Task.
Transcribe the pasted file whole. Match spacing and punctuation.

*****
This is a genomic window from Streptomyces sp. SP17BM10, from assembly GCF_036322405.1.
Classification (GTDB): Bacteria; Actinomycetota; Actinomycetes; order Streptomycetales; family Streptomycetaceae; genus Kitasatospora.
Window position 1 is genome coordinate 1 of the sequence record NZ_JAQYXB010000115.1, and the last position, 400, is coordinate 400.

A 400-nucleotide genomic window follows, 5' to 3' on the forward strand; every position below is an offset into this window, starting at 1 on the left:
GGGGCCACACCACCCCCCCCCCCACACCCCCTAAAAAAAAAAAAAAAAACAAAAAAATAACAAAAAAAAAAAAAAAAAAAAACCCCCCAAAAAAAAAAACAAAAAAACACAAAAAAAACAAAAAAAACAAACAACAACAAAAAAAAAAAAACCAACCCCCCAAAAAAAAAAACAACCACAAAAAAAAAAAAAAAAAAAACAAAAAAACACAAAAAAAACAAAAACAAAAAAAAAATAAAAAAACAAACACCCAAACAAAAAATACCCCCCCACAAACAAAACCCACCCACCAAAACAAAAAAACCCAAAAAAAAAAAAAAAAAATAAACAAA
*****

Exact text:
This is a genomic window from Streptomyces sp. SP17BM10, from assembly GCF_036322405.1.
Classification (GTDB): Bacteria; Actinomycetota; Actinomycetes; order Streptomycetales; family Streptomycetaceae; genus Kitasatospora.
Window position 1 is genome coordinate 1 of the sequence record NZ_JAQYXB010000115.1, and the last position, 400, is coordinate 400.

A 400-nucleotide genomic window follows, 5' to 3' on the forward strand; every position below is an offset into this window, starting at 1 on the left:
GGGGCCACACCACCCCCCCCCCCACACCCCCTAAAAAAAAAAAAAAAAACAAAAAAATAACAAAAAAAAAAAAAAAAAAAAACCCCCCAAAAAAAAAAACAAAAAAACACAAAAAAAACAAAAAAAACAAACAACAACAAAAAAAAAAAAACCAACCCCCCAAAAAAAAAAACAACCACAAAAAAAAAAAAAAAAAAAACAAAAAAACACAAAAAAAACAAAAACAAAAAAAAAATAAAAAAACAAACACCCAAACAAAAAATACCCCCCCACAAACAAAACCCACCCACCAAAACAAAAAAACCCAAAAAAAAAAAAAAAAAATAAACAAA